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On My Mind

A Financial Solution To Our Gun Problem

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In the wake of Newtown and as a Connecticut resident, I kept asking myself one question. What would have prevented Nancy Lanza from giving her son Adam a gun? Nancy Lanza was a law abiding citizen. She bought guns legally, shot guns legally, had no criminal record at all.  Even if we make it harder for some people to buy certain guns and ammunition, chances are Nancy Lanza would still have been allowed to buy those guns. She would have taught  Adam to shoot, practiced targets with him, and permitted him access to those guns.  The laws being proposed right now would not make that very behavior illegal. So what changes if we pass them? Nothing.

 

But what if Nancy Lanza had to buy insurance for her firearms?  Let’s imagine that. The insurance company would want to know who else in the household would be permitted to use them.  They would attach a questionnaire about permitted users- asking about their criminal background and mental health history. There it was- my “aha!” moment.

 

No way would Nancy Lanza have broken the law. I didn’t know Nancy, but I don’t believe she would have lied on her application. If Nancy’s insurance company forbade those with a mental health condition access to guns, Nancy Lanza would have kept those guns elsewhere.    

 

An insurance company would want to know where the guns were stored, who had access to them, if the ammunition was kept separately from the weapon. They might ask about permits, gun safety courses and how many guns were on premises.    Perhaps the insurance company would offer a discounted premium for certain safety mechanisms, similar to discounts for burglar alarms in homeowner’s policies.

 

Gun safety is a public health issue, and we are in crisis. By 2015, firearm fatalities are predicted to exceed auto fatalities for the very first time. While shooting deaths in 2015 are estimated to rise to almost 33,000, those related to car accidents will decline to about 32,000, based on the 10 year average trend.

 

Like guns, cars are lethal weapons too, if placed in the wrong hands.  Anyone can own or drive a car, as long as they insure and drive it safely. But we decided long ago that all of us are better protected when we individually carry insurance, take driver’s ed, and equip our cars with seat belts and airbags. Due to our efforts, traffic fatalities in 2011 were the lowest in 63 years. Nor was it a coincidence that the movement to increase the legal drinking age was led by insurance companies. Once they saw how many 18-20 year olds were responsible for fatalities, they lobbied to change the law. Insurance companies are on the front lines of efforts to reduce risk, because the fewer the accidents, the less they have to pay out in damages. I’m betting the same will be true for gun incidents.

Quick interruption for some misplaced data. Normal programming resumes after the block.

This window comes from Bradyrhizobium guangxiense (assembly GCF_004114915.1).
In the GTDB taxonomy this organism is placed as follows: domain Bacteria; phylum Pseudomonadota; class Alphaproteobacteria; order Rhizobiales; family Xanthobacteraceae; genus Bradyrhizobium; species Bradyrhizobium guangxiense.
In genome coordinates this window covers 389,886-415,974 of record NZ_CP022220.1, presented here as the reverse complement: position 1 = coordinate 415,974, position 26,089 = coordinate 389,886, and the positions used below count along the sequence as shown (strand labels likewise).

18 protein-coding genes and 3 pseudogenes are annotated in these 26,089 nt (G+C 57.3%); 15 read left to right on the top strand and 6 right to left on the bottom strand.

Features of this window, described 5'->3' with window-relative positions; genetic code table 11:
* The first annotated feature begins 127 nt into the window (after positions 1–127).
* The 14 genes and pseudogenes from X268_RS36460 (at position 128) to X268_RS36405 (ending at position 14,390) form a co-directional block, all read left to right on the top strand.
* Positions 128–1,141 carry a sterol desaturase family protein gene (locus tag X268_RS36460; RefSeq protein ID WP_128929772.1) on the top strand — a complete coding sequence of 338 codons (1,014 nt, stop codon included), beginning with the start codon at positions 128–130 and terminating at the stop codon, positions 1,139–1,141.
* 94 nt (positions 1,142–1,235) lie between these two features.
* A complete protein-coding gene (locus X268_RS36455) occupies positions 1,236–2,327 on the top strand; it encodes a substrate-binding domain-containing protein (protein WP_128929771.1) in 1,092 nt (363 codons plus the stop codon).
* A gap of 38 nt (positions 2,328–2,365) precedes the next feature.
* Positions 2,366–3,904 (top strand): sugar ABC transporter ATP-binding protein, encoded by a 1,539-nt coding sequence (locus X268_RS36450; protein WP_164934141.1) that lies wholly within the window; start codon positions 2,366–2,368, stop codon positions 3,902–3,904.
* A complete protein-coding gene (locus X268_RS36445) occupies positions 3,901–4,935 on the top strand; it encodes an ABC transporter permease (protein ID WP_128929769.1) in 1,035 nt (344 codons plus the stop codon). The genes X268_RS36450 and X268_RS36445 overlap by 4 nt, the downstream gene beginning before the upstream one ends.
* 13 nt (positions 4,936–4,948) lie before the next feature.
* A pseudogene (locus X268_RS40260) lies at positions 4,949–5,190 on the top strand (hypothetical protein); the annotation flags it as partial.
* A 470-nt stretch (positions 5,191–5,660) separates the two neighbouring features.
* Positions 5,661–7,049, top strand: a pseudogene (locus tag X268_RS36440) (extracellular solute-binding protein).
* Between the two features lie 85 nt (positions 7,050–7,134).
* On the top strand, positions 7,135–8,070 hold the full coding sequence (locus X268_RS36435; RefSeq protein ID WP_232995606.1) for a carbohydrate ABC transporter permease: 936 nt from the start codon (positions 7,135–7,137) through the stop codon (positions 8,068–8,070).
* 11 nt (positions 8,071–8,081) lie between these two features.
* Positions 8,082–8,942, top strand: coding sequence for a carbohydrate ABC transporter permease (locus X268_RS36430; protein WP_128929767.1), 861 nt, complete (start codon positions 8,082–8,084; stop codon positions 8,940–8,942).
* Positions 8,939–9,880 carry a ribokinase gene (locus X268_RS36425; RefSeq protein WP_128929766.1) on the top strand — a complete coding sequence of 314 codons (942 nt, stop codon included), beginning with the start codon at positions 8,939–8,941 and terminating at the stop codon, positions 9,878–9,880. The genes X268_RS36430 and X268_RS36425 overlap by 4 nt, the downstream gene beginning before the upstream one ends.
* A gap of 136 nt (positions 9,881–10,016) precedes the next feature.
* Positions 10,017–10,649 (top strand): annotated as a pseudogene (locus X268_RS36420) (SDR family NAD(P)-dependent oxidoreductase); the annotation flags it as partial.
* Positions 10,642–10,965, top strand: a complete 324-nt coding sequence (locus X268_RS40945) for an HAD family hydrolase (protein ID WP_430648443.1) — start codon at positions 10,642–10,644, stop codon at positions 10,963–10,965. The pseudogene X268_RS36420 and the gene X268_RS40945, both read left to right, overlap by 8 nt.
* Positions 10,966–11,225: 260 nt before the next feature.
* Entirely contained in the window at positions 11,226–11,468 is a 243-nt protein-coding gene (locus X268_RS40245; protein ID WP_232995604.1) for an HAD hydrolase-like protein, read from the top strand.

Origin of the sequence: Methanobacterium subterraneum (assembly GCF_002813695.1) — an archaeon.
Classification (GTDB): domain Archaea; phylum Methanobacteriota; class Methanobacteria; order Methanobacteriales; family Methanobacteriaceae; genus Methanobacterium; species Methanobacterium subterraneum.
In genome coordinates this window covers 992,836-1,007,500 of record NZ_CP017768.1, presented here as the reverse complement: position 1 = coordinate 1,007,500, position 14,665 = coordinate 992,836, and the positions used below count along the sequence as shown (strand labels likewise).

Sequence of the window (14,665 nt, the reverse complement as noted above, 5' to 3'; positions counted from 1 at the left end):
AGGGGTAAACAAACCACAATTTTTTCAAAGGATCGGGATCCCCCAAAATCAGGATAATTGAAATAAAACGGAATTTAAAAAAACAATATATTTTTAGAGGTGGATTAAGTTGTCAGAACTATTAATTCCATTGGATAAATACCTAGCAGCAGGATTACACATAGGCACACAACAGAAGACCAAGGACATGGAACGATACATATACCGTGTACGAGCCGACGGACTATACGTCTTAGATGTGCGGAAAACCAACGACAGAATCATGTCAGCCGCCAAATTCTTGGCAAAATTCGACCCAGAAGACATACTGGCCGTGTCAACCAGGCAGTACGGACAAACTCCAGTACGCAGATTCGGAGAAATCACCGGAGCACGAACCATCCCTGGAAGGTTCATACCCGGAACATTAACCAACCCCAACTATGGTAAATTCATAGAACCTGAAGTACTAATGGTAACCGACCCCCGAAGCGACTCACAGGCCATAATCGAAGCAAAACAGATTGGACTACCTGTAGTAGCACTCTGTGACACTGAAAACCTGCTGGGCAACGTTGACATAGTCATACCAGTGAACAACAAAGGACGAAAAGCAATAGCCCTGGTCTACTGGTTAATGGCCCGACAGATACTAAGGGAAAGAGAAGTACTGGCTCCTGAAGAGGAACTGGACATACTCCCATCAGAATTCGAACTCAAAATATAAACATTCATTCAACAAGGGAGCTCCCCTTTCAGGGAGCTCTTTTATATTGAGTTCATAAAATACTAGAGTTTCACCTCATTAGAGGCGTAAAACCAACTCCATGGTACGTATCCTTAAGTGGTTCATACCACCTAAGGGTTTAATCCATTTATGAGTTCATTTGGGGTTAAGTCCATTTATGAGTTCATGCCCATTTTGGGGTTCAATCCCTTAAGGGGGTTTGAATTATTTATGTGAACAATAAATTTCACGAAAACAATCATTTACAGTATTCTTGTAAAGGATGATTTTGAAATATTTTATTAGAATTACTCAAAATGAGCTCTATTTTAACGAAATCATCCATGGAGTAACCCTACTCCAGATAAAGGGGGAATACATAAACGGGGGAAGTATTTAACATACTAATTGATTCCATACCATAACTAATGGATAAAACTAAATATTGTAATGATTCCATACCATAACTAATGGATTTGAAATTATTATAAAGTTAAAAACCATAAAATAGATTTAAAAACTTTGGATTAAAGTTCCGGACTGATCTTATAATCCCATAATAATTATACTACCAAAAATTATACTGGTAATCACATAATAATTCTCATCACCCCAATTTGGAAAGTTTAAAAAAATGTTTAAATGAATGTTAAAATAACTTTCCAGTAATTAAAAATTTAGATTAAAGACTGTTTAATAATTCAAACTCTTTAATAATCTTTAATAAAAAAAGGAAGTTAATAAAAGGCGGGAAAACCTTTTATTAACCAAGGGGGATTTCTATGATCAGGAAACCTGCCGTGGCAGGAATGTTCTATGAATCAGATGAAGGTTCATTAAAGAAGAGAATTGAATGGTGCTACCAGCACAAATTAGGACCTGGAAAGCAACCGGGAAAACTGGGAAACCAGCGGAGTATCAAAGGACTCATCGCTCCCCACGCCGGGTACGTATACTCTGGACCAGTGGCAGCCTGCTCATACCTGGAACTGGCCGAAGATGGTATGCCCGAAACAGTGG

There are 88.1 guns for every 100 Americans in civilian hands. The vast majority use guns safely.  The vast majority of drivers aren’t reckless either, but they still cannot drive without a license or insurance. We don’t forbid all people from driving because some people get drunk and get behind the wheel. Nor should we forbid all people from owning guns because a few are criminals.  Insurance companies will do what the government can neither afford nor accomplish- they will reduce the risk of harm to the rest of us by forcing individual gun owners to act responsibly. 

 

As far as the Constitution is concerned, nothing I am suggesting takes away anyone’s right to bear arms. The Supreme Court has repeatedly said that this right, like our others, is subject to reasonable limitations.

 

Massachusetts has recently proposed requiring firearms insurance. The NRA advertises firearms insurance on its website.  Pro- gun guests on my radio show have been disarmed (you should excuse the expression) by this idea, agreeing that a private, capitalist solution is an intelligent way to approach a public health crisis.   

 

Connecticut is in a unique position to lead.  We are both the insurance capital of the world and the former home to Remington and Smith & Wesson. We are even home to the National Shooting Sports Foundation, based in Newtown, CT, an irony too rich to be a coincidence. Requiring firearms insurance may receive some resistance from those who want no changes at all. But in a showdown between the insurance industry and the NRA, my money is on the insurance companies. We lost a terrible battle in Newtown. Let’s win the war in Hartford.

 

CITES:

1.      http://www.bloomberg.com/news/2012-12-19/american-gun-deaths-to-exceed-traffic-fatalities-by-2015.html